How Did Your Mom's Relationship With Food Affect Your Own?

You likely got more than your hair color from your momma—there's no doubt that our mothers' relationship with food helps shape our own.

Even though my mom was always naturally slim, she kept her share of calorie counting books around the house. And she used to go on weird juicing kicks—or salad-and-bread-only diets—to lose a few pounds before summer. That diet mentality definitely took a toll on me:

When I was about nine, I started playing around with her calorie books, experimenting to see just how few calories I could eat in a day. Once I logged just 800. I excitedly told my mom and she said, “That’s good, Sunny!” Looking back, I realize that if she had been thinking clearly, or healthily, she would’ve said something more like, “What the heck are you doing counting calories?” or “That’s not enough—open your mouth and eat this sandwich!” But she honestly didn’t know any better at the time.

When I was fourteen and a sophomore in high school, I was nominated for Homecoming princess and my mom bought me a long, red satin gown for me at a thrift shop. It fit, but was a little too tight around the tummy. So she got me a gym membership. I remember the personal trainer who showed me around looking at us like we were crazy when my mom explained that “we” just wanted me to lose three or four pounds before Homecoming. Looking back, I realize that, instead of altering my body to fit the dress, we could’ve just altered the dress! But that wasn’t where my mom’s head was at.

Luckily, as we grow up, we have the chance to rid ourselves of any lessons we’ve learned that do more harm that good. I used to be pretty angry with my mother for the not-so-great lessons about body image and food that she taught me. But the truth is, she didn’t know how her issues and actions, in combination with my personality and predispositions toward eating problems, would backfire. And I’m not angry anymore.

Thinking back, how did your mom’s relationship with food influence yours? And what can you do to remind yourself that her beliefs don’t have to be your own?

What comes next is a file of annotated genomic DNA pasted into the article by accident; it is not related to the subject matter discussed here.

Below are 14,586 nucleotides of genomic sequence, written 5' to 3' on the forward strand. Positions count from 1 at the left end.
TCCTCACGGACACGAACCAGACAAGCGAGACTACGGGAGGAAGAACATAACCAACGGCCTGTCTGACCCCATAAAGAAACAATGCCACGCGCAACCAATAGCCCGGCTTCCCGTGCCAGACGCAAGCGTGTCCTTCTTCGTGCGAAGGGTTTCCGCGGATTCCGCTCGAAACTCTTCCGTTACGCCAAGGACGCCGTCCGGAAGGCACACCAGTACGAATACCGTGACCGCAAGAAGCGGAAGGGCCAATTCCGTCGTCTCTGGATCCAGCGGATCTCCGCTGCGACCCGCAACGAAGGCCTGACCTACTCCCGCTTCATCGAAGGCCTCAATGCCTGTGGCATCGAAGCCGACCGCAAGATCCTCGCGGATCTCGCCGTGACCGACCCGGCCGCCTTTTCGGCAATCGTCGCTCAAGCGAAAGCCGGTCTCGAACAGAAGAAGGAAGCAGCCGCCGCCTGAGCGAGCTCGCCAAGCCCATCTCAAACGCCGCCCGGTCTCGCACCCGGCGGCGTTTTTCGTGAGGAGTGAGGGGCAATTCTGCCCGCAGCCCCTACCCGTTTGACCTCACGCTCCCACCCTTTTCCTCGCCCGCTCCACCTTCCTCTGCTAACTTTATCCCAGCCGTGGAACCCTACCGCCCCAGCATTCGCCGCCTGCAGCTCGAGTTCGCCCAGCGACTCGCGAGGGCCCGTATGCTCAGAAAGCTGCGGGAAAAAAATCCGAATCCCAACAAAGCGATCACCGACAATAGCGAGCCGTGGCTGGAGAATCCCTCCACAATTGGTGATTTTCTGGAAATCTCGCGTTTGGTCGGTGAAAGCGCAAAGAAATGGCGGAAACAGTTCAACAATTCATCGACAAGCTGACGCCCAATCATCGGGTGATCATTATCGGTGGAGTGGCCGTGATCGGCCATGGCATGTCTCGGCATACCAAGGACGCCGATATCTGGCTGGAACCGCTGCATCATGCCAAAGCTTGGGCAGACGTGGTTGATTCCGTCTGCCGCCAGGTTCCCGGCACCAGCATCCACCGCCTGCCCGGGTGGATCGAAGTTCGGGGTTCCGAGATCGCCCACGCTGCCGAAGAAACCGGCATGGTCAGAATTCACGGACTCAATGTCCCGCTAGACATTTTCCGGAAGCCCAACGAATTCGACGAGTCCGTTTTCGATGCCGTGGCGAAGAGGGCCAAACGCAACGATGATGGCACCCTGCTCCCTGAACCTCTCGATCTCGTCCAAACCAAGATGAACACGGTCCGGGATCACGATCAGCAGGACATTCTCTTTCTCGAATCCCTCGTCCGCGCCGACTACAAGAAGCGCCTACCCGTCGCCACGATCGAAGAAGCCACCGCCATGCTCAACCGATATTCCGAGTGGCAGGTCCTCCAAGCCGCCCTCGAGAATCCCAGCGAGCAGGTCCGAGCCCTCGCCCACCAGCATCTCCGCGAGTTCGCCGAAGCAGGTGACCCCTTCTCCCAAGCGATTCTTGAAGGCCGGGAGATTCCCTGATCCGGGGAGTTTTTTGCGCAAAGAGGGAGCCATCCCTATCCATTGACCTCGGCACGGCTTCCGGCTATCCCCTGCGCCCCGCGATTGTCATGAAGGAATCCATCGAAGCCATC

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6 Responses to How Did Your Mom's Relationship With Food Affect Your Own?

  1. Darya says:

    My mom was one of those women who tried every diet fad. She let me start sharing her SlimFast breakfasts at age 11 and I never went back. I had never worried about weight or my body before, but it wasn’t too long before I started.

  2. kilax says:

    My mom was a binge-er… so I learned to binge eat too. And hoard food. And eat too fast. I still struggle with it now, and she still does it. I wish I could help her!

  3. lailai says:

    my mum is the complete opposite. Yes she is worried about her weight like any other women, but because of me she doesnt put it out there she is the blunt type she’s the kind of mum that sees you downing 2 bowls of icecream and says, “when your clothes don’t fit anymore don’t start crying to me.” (no expression) The shock alone will make you put down the bowl.

  4. [...] such great steps toward healing and getting sane about food. And thanks so much for writing in—this subject is super close to my heart. Like you and your mom, my mother and I are really close, too (we were even closer when I was [...]

  5. [...] was very fit and active when she was my age, but is not so much anymore. And we have so many of the same food habits (emotional eating anyone?) and characteristics, that I have always wondered if I will be unhealthy [...]

  6. [...] I grew up in a family where looks and thinness were prized. That meant foods that could make you “fat”—you know, anything yummy like sweets, [...]

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